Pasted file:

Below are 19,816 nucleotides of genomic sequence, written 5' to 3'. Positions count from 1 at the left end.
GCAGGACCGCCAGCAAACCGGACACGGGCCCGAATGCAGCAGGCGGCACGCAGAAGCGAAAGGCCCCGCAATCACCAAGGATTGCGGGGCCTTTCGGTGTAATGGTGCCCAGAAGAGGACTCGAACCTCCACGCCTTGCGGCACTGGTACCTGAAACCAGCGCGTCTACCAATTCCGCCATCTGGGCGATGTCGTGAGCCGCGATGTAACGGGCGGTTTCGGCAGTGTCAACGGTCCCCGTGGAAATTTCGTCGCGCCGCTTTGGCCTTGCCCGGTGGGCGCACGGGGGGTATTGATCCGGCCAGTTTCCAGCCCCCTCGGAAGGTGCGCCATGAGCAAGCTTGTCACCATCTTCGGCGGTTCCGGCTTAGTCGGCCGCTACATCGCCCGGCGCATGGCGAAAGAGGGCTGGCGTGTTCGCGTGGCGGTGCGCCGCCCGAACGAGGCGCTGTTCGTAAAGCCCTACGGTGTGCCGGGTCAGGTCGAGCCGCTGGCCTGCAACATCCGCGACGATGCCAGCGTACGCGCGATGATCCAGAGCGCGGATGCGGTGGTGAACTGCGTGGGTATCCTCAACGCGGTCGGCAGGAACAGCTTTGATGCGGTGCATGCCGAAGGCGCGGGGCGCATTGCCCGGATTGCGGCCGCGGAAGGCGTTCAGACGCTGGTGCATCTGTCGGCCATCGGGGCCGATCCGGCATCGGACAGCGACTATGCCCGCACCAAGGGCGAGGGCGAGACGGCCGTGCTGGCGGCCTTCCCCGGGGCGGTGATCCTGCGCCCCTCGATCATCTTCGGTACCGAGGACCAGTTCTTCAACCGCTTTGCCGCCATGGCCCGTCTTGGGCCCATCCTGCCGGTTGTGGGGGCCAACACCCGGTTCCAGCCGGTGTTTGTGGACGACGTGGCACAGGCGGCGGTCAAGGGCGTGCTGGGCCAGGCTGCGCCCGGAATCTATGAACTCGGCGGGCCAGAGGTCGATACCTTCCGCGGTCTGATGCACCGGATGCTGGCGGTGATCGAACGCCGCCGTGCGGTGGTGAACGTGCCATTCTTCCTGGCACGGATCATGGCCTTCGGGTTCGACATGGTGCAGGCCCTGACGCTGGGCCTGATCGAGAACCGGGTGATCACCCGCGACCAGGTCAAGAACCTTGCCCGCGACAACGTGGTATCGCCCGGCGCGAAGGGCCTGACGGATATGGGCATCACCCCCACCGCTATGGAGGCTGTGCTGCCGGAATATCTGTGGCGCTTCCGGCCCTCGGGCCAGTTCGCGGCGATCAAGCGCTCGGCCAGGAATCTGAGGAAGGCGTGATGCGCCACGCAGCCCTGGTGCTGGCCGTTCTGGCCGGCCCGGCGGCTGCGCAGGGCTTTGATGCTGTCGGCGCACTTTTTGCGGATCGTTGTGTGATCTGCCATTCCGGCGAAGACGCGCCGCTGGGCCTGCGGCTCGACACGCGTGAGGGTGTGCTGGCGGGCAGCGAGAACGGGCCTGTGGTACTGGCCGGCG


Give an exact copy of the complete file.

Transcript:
Below are 19,816 nucleotides of genomic sequence, written 5' to 3'. Positions count from 1 at the left end.
GCAGGACCGCCAGCAAACCGGACACGGGCCCGAATGCAGCAGGCGGCACGCAGAAGCGAAAGGCCCCGCAATCACCAAGGATTGCGGGGCCTTTCGGTGTAATGGTGCCCAGAAGAGGACTCGAACCTCCACGCCTTGCGGCACTGGTACCTGAAACCAGCGCGTCTACCAATTCCGCCATCTGGGCGATGTCGTGAGCCGCGATGTAACGGGCGGTTTCGGCAGTGTCAACGGTCCCCGTGGAAATTTCGTCGCGCCGCTTTGGCCTTGCCCGGTGGGCGCACGGGGGGTATTGATCCGGCCAGTTTCCAGCCCCCTCGGAAGGTGCGCCATGAGCAAGCTTGTCACCATCTTCGGCGGTTCCGGCTTAGTCGGCCGCTACATCGCCCGGCGCATGGCGAAAGAGGGCTGGCGTGTTCGCGTGGCGGTGCGCCGCCCGAACGAGGCGCTGTTCGTAAAGCCCTACGGTGTGCCGGGTCAGGTCGAGCCGCTGGCCTGCAACATCCGCGACGATGCCAGCGTACGCGCGATGATCCAGAGCGCGGATGCGGTGGTGAACTGCGTGGGTATCCTCAACGCGGTCGGCAGGAACAGCTTTGATGCGGTGCATGCCGAAGGCGCGGGGCGCATTGCCCGGATTGCGGCCGCGGAAGGCGTTCAGACGCTGGTGCATCTGTCGGCCATCGGGGCCGATCCGGCATCGGACAGCGACTATGCCCGCACCAAGGGCGAGGGCGAGACGGCCGTGCTGGCGGCCTTCCCCGGGGCGGTGATCCTGCGCCCCTCGATCATCTTCGGTACCGAGGACCAGTTCTTCAACCGCTTTGCCGCCATGGCCCGTCTTGGGCCCATCCTGCCGGTTGTGGGGGCCAACACCCGGTTCCAGCCGGTGTTTGTGGACGACGTGGCACAGGCGGCGGTCAAGGGCGTGCTGGGCCAGGCTGCGCCCGGAATCTATGAACTCGGCGGGCCAGAGGTCGATACCTTCCGCGGTCTGATGCACCGGATGCTGGCGGTGATCGAACGCCGCCGTGCGGTGGTGAACGTGCCATTCTTCCTGGCACGGATCATGGCCTTCGGGTTCGACATGGTGCAGGCCCTGACGCTGGGCCTGATCGAGAACCGGGTGATCACCCGCGACCAGGTCAAGAACCTTGCCCGCGACAACGTGGTATCGCCCGGCGCGAAGGGCCTGACGGATATGGGCATCACCCCCACCGCTATGGAGGCTGTGCTGCCGGAATATCTGTGGCGCTTCCGGCCCTCGGGCCAGTTCGCGGCGATCAAGCGCTCGGCCAGGAATCTGAGGAAGGCGTGATGCGCCACGCAGCCCTGGTGCTGGCCGTTCTGGCCGGCCCGGCGGCTGCGCAGGGCTTTGATGCTGTCGGCGCACTTTTTGCGGATCGTTGTGTGATCTGCCATTCCGGCGAAGACGCGCCGCTGGGCCTGCGGCTCGACACGCGTGAGGGTGTGCTGGCGGGCAGCGAGAACGGGCCTGTGGTACTGGCCGGCG